Peat forest clearing for oil palm in Central Kalimantan. Photo by Rhett A. Butler at Mongabay.com

Peat forest clearing for oil palm in Central Kalimantan. Photo by Rhett A. Butler at Mongabay.com

By Rhett Butler for Mongabay.com

The Indonesian province of Central Kalimantan is moving forward on an oil palm plantation monitoring system it hopes will help meet a commitment to reduce deforestation 80 percent by 2020.The online monitoring system will include “information on the performance of plantation concessions such as productivity, the number of smallholder farmers, deforestation and other land cover change, and fire occurrence,” according to Earth Innovation Institute which designed and is helping the provincial government implement the system.Four districts — Kotawaringin Barat, Kapuas, Pulang Pisau, and Gunung Mas — will pilot the system, which will offer governments and the public unprecedented insight into palm oil production at the local level.”This system will enable local governments to detect non-compliance and also to acknowledge voluntary initiatives of companies in meeting sustainability criteria,” said Earth Innovation Institute. “Through the system, the government will be able to identify degraded lands that can be allocated for future plantation licenses. The system can also trace where oil palm is planted, harvested, processed and sold.”

This excerpt from a news article appeared in and is courtesy of Mongabay.com and can be read in its entirety here.
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OC Jumps In To Help OuTrop With Fires Near Sabangau http://www.orangutan.com/oc-jumps-in-to-help-outrop-with-fires-near-sabangau/ http://www.orangutan.com/oc-jumps-in-to-help-outrop-with-fires-near-sabangau/#comments Fri, 10 Oct 2014 15:41:20 +0000 http://www.orangutan.com/?p=5011 _MG_6868

Community Patrol team on fire scene

The alert came in just this week from the dedicated team at the Orangutan Tropical Peatland Project.  Fires had broken out near the OuTrop research site in Borneo, and Mark Harrison needed help to bolster the efforts of the Centre for the International Cooperation in Sustainable Management of Tropical Peatlands (CIMTROP) and the Community Patrol Team teams already in place to fight the growing flames.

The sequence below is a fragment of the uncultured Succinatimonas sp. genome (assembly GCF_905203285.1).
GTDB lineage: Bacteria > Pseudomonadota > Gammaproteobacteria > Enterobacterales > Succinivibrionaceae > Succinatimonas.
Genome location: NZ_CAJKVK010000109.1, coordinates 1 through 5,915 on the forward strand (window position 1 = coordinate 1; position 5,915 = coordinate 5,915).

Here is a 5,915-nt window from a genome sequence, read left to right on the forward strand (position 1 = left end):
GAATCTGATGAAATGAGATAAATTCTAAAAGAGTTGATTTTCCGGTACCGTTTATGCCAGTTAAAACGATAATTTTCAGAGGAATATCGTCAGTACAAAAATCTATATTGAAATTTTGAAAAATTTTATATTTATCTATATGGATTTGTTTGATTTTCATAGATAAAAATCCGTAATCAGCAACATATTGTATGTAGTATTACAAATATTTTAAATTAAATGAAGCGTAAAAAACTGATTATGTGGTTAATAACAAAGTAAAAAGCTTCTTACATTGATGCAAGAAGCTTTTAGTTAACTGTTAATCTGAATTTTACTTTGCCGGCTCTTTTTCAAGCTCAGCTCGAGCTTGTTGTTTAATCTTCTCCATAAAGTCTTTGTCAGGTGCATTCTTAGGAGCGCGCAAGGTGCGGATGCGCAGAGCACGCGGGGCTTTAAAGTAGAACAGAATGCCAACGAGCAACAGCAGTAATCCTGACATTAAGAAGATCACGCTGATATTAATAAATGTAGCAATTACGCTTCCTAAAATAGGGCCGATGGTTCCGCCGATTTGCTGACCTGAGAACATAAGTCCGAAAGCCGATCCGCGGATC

Each year when the dry season arrives, so do the fires that can be deadly if they are not attacked from day one.   This season in Central Kalimantan looks to be especially precarious.

OuTrop contacted us seeking emergency funding to help with the situation, and the Orangutan Conservancy is jumping in right away to provide some much-needed assistance.

As the letter from OuTrop’s Managing Director, Mark Harrison read:

“We’ve been talking with CIMTROP and members of the Community Patrol Team on how we will tackle the fires: CIMTROP’s fire-fighting team is one of the few out there on a daily basis to patrol and fight the fires.  In Sabangau’s Natural Laboratory, where we have our main base, the patrol team has already extinguished two fires that were on the forest edge, there are reports of fires further south in the National Park, and in Kalampangan in the eastern Sabangau catchment the patrol team is now working 24 hours to stop a fire that has entered the forest there, an area about which we have just published research demonstrating the importance of this forest block for orangutan conservation. As well as supporting the fire-fighting teams, we need funds for a fire-watch tower and adding equipment. It has become very clear that 2014 is not just a brief fire season but could develop into a very serious one.”

If you’d like to join OC in our effort please visit our donate now page.

The firefighters face a wall of smoke from the flames nearby

The firefighters face a wall of smoke from the flames nearby